• In the connected state 350, the UE 115 performs connected state procedures 555. Connected state procedures 555 may include, for example, monitoring system information, performing neighbor cell measurements, sending reference signals (e.g., SRS, etc.) upon request, sending and receiving control-plane signaling (e.g., providing channel feedback and neighbor measurement reporting, monitoring control channels to determine if it has data scheduled for it, transmitting a scheduling request on allocated resources if it has data to send, etc.), and sending and receiving user-plane data (e.g., transmitting and receiving coded data packets, etc.).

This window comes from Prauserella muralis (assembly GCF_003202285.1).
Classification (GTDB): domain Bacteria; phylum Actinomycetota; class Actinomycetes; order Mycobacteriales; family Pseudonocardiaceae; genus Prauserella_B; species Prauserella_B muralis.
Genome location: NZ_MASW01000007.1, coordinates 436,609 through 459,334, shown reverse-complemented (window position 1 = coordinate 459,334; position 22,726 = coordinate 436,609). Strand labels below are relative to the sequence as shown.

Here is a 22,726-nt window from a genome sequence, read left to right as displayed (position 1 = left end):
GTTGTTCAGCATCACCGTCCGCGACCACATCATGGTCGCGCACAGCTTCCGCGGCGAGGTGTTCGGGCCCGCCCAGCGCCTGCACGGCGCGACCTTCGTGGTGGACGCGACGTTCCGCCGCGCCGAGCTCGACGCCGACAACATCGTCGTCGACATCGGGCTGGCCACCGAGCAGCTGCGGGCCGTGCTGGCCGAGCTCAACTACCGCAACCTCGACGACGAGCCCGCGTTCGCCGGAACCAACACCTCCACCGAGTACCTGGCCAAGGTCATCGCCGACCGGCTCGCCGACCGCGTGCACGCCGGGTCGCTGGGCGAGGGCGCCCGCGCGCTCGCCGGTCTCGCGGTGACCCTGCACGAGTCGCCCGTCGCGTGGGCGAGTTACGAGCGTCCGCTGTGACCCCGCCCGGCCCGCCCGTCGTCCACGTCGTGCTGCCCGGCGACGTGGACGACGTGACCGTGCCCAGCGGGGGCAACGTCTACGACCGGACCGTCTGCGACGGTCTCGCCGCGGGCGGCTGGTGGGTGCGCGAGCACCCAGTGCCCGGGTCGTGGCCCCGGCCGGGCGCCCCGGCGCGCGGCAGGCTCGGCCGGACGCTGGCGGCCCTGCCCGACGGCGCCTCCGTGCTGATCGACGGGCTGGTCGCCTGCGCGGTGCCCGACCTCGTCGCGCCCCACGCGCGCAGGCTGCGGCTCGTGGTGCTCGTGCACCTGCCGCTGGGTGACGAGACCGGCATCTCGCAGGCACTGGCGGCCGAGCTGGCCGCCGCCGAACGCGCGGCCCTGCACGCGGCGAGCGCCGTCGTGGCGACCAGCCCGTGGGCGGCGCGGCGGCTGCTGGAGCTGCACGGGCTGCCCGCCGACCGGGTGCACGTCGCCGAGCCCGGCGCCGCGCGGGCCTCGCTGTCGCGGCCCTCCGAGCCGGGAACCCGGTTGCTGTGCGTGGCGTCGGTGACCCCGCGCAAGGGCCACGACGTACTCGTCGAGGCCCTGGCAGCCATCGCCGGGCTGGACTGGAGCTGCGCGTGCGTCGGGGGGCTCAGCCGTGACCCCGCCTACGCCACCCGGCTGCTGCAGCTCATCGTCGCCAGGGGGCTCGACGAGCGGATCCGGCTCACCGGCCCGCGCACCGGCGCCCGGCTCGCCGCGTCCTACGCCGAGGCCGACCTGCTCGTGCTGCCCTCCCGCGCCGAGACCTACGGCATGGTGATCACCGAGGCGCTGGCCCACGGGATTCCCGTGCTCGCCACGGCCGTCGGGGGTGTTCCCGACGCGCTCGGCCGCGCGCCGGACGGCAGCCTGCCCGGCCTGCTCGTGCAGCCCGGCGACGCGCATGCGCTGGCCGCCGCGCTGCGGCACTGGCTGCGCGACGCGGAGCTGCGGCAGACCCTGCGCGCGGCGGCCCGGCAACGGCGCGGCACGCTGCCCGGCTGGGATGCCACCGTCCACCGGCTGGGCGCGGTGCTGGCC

• In some examples, connected state procedures 555 may include connected state DRX (c-DRX) operation. Connected state DRX operation includes on and off reception periods that are performed according to a connected state DRX cycle. In connected state DRX operation, the UE 115 enables its receiver for a specified on duration for each connected state DRX cycle and monitors PDCCH for both data-associated and non-data associated DCI. For example, the UE 115 may monitor one or user-specific search spaces and one or more common search spaces of the PDCCH, and may monitor according to non-user specific network identifiers (e.g., paging RNTI (PRTI), etc.) as well as user-specific network identifiers (e.g., C-RNTI, SPS-RNTI, etc.). The UE 115 may start in a short connected state DRX cycle and may transition to a long connected state DRX cycle after a period of inactivity. While connected state DRX operation saves power over non-DRX modes of operation, the UE 115 is still powered on for a significant percentage of frames or subframes and transmits some signaling such as a sounding reference signal (SRS) during the on-durations. Thus, the potential power savings using connected state DRX operation are limited. In addition, UEs 115 in connected state DRX are allocated uplink resources for some types of signaling (e.g., SR resources, SRS resources, Channel State Information (CSI) reporting resources, etc.), and thus the number of UEs 115 that may be supported in connected state DRX operation may be limited by the available physical resources.